By William W. Abbott

The White House puts punitive zoning regulations under the magnifying glass.

In his latest Saturday morning tweet, POTUS signaled that his love affair with local government was over. “Local government is worst enemy to making America great again. So sad. #Ihatezoning” it read. The White House released the follow-up statement. “The President is responding to news stories that local zoning regulations are impeding economic growth by imposing needless regulations. The President is working on an executive order which would cut off federal funding to cities and counties which implement restrictive zoning. The White House and Justice Department will assemble a team to closely review local zoning regulations. This is another example of overregulation standing in the way of economic progress and the President intends upon exercising every legal authority available to him to shake things up as he promised the voters when he ran for president.”

At the White House press briefing later that morning, a reporter pointed out that the only news story in the last six months involving local zoning and economic growth was a page 7 story in the National Inquirer. Sean Spicer testily responded “Look blockhead. We don’t make the news. We only respond to what you clowns write. What a pathetic life you all have spending all of your waking hours dreaming up ways to criticize the President. #gogetarealjob #gocrymeariver. Next?” Mr. Spicer went on to point out that the President had spent a lifetime battling with local governments and was an expert in the field, a first for any US President.

William W. Abbott is a shareholder at Abbott & Kindermann, Inc. For questions relating to this article or any other California land use, real estate, environmental and/or planning issues contact Abbott & Kindermann, Inc. at (916) 456-9595.

The information presented in this article should not be construed to be formal legal advice by Abbott & Kindermann, Inc., or the formation of a lawyer/client relationship. Because of the changing nature of this area of the law and the importance of individual facts, readers are encouraged to seek independent counsel for advice regarding their individual legal issues.

 

Appellate court rejects arguments of multiple CEQA claims of procedural error concerning EIR recirculation, error in the notice of determination, insufficient rejection of suggested mitigation measures, and failure to consider late comments.

Residents Against Specific Plan 380 v. County of Riverside (February 14, 2017, E063292) ___ Cal.App.5th ___.

By William W. Abbott

A trial court and the court of appeal declined to overturn the certification of an EIR and approval of a specific plan and related land use entitlements. The legal claims touch upon a number of common procedural objections leveled at local approvals and describes how one local government successfully overcame them.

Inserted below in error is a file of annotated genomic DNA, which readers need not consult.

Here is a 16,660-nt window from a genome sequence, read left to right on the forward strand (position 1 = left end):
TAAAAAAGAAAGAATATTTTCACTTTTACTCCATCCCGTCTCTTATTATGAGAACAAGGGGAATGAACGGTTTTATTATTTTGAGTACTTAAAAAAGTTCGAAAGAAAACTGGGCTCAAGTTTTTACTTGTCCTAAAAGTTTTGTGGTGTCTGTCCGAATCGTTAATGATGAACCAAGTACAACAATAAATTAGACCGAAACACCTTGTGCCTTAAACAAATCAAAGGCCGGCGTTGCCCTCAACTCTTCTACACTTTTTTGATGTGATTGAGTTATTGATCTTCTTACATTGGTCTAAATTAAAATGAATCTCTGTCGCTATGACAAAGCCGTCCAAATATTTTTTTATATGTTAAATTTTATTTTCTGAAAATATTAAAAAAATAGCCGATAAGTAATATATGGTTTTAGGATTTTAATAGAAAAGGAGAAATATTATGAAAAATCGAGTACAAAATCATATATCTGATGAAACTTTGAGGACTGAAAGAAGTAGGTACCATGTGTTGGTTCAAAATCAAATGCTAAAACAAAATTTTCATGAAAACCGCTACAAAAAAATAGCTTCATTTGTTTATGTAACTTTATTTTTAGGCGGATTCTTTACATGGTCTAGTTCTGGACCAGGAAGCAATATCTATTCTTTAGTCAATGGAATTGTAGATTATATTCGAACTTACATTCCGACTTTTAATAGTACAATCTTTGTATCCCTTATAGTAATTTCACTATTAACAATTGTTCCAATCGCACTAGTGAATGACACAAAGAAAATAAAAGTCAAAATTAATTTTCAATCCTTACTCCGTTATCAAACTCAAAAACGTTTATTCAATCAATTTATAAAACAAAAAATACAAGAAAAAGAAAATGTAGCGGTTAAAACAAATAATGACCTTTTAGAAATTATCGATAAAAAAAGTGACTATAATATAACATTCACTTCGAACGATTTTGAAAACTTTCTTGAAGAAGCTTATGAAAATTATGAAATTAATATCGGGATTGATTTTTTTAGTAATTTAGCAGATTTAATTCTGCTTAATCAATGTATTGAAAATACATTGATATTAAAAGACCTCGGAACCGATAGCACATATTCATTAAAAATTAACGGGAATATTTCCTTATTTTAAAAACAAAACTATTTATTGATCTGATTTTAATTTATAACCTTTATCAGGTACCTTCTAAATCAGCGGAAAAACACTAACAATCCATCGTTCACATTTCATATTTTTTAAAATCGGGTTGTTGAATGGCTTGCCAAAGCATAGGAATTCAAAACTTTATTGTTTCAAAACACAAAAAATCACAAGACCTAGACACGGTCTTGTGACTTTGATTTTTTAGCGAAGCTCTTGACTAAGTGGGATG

In Riverside County, an applicant brought forward a specific plan and related regulations for a mixed-use project located on 200 acres. The specific plan, as approved, included seven planning areas with different allocations of allowed land uses. The County circulated a Draft Environmental Impact Report (“DEIR”) from August 8 to September 26, 2011. The DEIR analyzed a project consisting of eight planning areas, one more than was ultimately approved, with different land use allocations across the project site than the adopted specific plan. The DEIR identified two significant and unavoidable impacts: air quality and noise. Among other commenters, the air district and nearby city both suggested mitigation measures to reduce air quality impacts. The air district’s comments focused on vehicle fleet mix and related equipment and the city recommended that the DEIR’s mitigation measure (which required compliance with the 2008 Title 24 Energy Codes) be updated to reflect the 2010 codes and the 2010 California Green Building Standards, and include requirements for attic fans, whole house fans, PV panels and solar hot water systems.

The County released the Final EIR (“FEIR”) in January 2012, and the FEIR was based upon the proposed project with the eight planning areas. The FEIR included responses to comments, including those of the air district and nearby city, but as to those comments concluded that the proposed mitigation measures were infeasible.